The story generated universal and sustained outrage around the country, but as the outrage mounted, I began to ask myself, “Why?”
Why such vehemence? Why, when so many Americans see nothing exceptional in the taking of a pre-born life, when they are becoming inured to the warehousing of the elderly and infirm, when they regard the protection of embryonic life as itself a laughable proposition, when they routinely accept cremation, and the dismemberment of corpses for science, did this bizarre episode strike horror in so many?
And why, in this most Christ-haunted region of the South, not far from the home of Flannery O’Connor, was such opprobrium attached to the mistreatment of a body from which the spirit had departed, an inert “stiff” in which, literally, nobody was at home anymore? Why did those who took so low a view of the body that they were quite willing to have it disposed of by cremation, find this crematory’s neglectful mistreatment to be, not merely regrettable, but an act of beyond-the-pale barbarity? Why draw the line here?
We Do Care
It was not a consumer-protection issue, in which the next of kin felt that they had not gotten what they paid for. No, the answer is something simpler, but also more profound.
It goes to the fact that there is something of primal importance about the way we treat the dead, and especially our ancestors. Nothing tells us more about a culture’s regard for the human person, and its sense of itself as an entity persisting in time, than the character of its funerary rituals, its ways of acknowledging and remembering the dead.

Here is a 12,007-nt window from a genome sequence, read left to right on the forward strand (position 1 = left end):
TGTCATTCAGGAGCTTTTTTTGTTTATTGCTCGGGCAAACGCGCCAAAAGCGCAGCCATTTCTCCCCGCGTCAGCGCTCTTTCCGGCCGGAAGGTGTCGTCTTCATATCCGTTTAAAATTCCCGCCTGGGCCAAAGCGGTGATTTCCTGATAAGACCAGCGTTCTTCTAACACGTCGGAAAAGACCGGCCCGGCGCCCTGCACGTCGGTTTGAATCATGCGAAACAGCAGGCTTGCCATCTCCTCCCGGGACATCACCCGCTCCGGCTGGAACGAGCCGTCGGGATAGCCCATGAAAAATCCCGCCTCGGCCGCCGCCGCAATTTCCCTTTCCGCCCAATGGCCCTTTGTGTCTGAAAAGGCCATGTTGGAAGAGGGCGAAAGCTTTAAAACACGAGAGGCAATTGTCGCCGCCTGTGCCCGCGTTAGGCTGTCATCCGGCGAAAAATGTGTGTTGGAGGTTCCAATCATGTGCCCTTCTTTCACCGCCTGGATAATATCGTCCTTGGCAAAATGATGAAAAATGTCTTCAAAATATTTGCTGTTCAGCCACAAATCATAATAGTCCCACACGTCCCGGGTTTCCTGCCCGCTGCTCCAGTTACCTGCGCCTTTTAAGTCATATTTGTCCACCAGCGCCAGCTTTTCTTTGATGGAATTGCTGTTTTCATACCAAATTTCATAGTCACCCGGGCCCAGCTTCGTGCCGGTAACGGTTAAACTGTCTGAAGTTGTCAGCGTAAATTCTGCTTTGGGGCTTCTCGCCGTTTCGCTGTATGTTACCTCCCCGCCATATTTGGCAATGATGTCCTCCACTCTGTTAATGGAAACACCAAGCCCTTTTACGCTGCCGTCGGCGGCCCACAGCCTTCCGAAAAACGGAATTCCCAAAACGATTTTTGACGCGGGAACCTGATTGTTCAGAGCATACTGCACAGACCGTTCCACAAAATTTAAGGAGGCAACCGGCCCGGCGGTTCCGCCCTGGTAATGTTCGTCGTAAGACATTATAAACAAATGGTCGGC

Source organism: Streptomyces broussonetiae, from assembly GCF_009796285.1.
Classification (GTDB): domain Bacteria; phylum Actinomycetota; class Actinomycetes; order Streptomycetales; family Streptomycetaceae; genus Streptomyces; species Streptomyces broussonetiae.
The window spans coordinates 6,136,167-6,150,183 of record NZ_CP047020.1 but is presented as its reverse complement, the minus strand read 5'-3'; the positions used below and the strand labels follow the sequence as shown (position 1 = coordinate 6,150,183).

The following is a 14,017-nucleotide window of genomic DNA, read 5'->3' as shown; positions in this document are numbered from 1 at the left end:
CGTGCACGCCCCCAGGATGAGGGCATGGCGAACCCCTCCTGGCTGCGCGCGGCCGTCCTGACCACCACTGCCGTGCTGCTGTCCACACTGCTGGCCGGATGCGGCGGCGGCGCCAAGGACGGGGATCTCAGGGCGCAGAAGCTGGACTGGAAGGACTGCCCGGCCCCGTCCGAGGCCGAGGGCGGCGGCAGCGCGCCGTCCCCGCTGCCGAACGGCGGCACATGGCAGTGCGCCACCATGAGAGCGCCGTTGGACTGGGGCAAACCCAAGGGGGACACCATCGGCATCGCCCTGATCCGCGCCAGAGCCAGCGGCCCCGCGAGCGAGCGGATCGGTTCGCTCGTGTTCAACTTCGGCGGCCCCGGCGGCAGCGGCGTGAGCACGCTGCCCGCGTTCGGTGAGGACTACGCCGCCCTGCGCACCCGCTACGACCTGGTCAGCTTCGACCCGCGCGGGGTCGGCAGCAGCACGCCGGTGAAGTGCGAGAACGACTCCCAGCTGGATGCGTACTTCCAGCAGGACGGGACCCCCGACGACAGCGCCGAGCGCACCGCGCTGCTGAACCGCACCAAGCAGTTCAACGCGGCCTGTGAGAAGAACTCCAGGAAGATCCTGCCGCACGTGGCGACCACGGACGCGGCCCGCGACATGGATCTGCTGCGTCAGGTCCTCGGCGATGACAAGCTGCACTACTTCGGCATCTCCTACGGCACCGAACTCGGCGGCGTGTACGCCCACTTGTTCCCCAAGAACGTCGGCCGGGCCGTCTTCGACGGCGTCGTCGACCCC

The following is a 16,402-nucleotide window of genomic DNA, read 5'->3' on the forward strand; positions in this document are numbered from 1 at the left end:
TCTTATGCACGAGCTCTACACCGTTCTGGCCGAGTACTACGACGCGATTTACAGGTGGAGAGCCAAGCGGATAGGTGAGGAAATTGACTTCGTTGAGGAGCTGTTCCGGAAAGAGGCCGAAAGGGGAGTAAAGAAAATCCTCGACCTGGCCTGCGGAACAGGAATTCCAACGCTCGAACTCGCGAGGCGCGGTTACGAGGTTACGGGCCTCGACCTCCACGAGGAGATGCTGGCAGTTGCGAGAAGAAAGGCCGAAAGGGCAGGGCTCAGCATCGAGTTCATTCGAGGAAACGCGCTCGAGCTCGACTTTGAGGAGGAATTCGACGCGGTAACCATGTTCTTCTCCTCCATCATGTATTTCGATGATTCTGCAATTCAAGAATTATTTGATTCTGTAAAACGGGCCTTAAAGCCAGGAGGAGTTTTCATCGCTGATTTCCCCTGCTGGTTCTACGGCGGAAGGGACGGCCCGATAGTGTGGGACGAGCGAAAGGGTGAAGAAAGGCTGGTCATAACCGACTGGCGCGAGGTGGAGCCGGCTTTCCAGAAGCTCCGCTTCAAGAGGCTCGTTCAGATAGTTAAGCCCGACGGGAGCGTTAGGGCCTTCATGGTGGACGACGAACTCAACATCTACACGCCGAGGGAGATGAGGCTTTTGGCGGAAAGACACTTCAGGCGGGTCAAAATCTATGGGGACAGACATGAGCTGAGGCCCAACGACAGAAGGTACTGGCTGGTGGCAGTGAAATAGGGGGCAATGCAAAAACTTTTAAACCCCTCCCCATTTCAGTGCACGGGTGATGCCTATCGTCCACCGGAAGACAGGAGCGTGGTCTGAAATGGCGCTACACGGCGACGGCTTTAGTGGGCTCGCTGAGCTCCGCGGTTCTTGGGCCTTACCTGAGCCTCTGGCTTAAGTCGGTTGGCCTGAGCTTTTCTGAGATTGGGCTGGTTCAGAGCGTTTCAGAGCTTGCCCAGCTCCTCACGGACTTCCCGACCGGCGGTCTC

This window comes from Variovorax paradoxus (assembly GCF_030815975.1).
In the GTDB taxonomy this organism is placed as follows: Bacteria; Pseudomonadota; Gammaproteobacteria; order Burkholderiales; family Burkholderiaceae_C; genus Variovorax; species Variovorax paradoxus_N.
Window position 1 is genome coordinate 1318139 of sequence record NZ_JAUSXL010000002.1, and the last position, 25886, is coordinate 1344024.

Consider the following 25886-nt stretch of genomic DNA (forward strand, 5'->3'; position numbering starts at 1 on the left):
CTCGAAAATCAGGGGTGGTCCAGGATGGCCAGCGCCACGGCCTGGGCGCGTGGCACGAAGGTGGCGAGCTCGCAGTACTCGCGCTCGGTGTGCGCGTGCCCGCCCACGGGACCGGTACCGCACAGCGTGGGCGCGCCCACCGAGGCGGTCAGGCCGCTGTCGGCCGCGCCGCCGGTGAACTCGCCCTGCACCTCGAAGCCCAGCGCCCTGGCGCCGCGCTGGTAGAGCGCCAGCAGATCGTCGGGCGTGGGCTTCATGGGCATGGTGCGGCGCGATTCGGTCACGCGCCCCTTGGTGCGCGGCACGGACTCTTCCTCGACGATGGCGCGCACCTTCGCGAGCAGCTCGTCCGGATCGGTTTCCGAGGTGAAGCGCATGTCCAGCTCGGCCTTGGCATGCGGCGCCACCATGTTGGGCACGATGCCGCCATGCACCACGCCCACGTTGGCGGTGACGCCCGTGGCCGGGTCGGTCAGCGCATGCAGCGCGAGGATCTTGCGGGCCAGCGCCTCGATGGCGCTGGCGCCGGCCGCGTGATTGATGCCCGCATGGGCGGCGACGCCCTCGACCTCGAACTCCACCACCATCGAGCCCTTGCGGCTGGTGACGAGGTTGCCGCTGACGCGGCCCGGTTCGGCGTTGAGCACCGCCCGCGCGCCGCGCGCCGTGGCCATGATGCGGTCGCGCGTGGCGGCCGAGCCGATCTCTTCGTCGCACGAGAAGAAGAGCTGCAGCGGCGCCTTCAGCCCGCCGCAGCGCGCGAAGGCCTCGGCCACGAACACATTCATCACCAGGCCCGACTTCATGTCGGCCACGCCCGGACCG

We may be able to pretend to ourselves in twenty-first-century America that disposing of the dead is merely an elaborate form of taking out the trash, because there is “nothing there” but used-up protoplasm. But an incident like the one in Georgia puts such self-deceptions in a glaringly bright light, and undermines all our equivocations and sleights of hand.
We do in fact care what happens to the body. We can’t help it. We still believe, viscerally, in the dignity of the human body. But we can mount no articulate defense of this belief. And so we have allowed ourselves through the practices we routinely employ to accept a diminution of one of life’s most fundamental passages, and a violation of our elemental dignity, that amount to a negation of the human person himself.
As Robert Pogue Harrison has observed in his luminous book The Dominion of the Dead, civilization is built upon the awareness of our dead predecessors. “Only the dead can grant us legitimacy,” he writes. “Left to ourselves we are all bastards.” We bury the dead less to separate ourselves from them than to join ourselves to them. By burying them in our midst, we also humanize the grounds on which we ourselves live.
One might even say that burial has a certain civilizational priority, that what we make of the dead creates the foundation for what we make of ourselves. After all, as Harrison neatly puts it, “human beings housed their dead before they housed themselves.”
Prehistoric nomads established permanent habitations of the dead, such as caverns, mounds, and barrows, and these were the chief settled landmarks and points of return, often also serving as shrines and sacred places with particular access to the spirit world. Only later did such men exchange their mobility for settled habitations, cities of the living built amid reminders of the dead. Which is why Lewis Mumford was right to proclaim that “the city of the dead antedates the city of the living” and is “the forerunner, almost the core, of every living city.”